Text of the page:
Scrum vs Kanban

I wanted to learn about Kanban — as I wanted to see what the “alternative” to scrum was. What I found pretty quickly was that they are not equivalent systems.

One big thing I found was that Kanban¬†isn’t a replacement for scrum. It’s actually a very small change management procedure that is supposed to be introduced to an existing process as an added layer, which can be used to help make incremental improvements.

Kanban is super simple. All it is, at its core, is custom workflow steps with limits on how many items can be in each step. It’s a visual way to keep track of where your “stories” are in process and limits to keep too many things from being “in process” or “in testing” at one time. In that way, it’s supposed to help you keep on target, with minimal context switching.

Pro-Kanbaneers state the weaknesses of scrum are

  1. Unclear development steps
  2. Context switching
  3. Partially done work

I’m not convinced “unclear development steps” is a real thing, because they’re mostly saying scrum is confined to 3 or 4 workflow steps (“on deck”, “in process”, “testing”(sometimes), and “done”). I’m pretty sure in scrum you’re “allowed” to have custom workflows, where the development steps become more clear. But there is a real problem that comes up with being bottlenecked in the sprint and having to carry¬†stories over to the next sprint. And context switching is always a problem, but not really avoidable…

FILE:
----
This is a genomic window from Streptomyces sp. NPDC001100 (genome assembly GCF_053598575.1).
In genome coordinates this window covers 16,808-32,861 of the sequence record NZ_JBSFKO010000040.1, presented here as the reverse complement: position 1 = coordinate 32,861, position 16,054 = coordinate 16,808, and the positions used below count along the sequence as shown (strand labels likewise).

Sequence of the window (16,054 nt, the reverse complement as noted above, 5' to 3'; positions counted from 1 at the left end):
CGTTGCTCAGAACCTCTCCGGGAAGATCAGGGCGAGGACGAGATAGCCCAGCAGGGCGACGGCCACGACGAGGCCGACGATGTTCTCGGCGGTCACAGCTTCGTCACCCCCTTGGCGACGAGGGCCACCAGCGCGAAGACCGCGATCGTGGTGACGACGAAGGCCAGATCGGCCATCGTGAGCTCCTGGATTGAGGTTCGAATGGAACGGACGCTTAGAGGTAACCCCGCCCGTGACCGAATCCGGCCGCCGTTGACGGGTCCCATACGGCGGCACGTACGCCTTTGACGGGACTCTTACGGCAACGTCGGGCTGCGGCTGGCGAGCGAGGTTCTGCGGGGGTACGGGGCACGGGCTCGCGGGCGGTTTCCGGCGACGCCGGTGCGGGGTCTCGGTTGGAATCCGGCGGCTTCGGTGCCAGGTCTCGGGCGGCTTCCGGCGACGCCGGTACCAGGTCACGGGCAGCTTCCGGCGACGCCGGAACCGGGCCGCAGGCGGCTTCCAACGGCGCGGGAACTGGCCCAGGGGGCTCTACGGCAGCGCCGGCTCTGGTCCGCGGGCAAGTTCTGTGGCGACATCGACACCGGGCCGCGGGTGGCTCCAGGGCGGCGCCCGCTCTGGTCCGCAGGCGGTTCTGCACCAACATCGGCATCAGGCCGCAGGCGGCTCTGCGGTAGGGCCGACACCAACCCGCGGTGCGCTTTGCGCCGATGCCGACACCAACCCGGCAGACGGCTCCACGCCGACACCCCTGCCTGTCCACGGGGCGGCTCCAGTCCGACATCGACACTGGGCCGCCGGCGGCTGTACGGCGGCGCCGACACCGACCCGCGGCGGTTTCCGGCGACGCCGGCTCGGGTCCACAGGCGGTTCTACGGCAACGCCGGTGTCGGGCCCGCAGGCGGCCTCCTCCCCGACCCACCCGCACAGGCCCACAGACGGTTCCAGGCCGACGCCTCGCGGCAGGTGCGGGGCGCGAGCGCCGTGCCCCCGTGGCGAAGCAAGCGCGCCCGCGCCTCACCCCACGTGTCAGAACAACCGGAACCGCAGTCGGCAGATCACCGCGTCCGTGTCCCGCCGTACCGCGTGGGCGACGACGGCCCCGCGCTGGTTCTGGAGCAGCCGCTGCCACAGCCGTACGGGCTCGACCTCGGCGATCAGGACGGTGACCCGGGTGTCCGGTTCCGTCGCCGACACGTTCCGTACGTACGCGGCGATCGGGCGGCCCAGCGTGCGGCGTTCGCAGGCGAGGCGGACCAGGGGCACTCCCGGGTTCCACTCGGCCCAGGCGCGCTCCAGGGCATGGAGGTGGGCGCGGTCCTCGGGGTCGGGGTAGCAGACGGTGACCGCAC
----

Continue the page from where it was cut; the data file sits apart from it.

There is a perception of scrum that it’s very rigid. I’ve never felt that way, but then, it’s not like a read any books on scrum. I’ve always through it was adaptive — because doesn’t it have to be?

We deal with partially done work by either breaking stories out into smaller stories or breaking out tasks and making sure the tasks that are done are complete and the hours recorded (so that our hour burndown is useful). But maybe my perception of scrum is wrong.

Though the more I read and listen to about agile, the more I feel people are missing the point. They say the word “agile”, but the word loses its meaning if you’re not agile… The whole reason agile exists is to make processes more adaptable, to make people more amenable to change. It’s all about constantly changing and adapting to what is needed.

References:

 http://scrumcrazy.wordpress.com/2013/02/…

 https://groups.yahoo.com/neo/groups/kanb…

2 Comments

  1. Kanban says:

    Good post, I’ve never really felt that Scrum was too “rigid” – it seems to be adaptable and fits my needs pretty well. I’ll have to do a bit more research regarding Kanban though, because as you’ve mentioned getting sidetracked is possible with too many things going on at once. I tend to get distracted very easily, so keeping content switching to a minimum might help me stay focused without my ADHD sending me too far off track. Haha!

    Jacob

  2. kanban says:

    There is no ideal or same scenarios so Scrum or Kanban may find to be a better fit in certain situations. I think the rigidness of Scrum comes from the fact that you are not supposed to adjust or introduce big changes to your workflow until the sprint is over. Kanban allows for more flexibility as you can constantly adjust your processes. At the end it is a matter of preference and how each methodology applies in a specific team environment.

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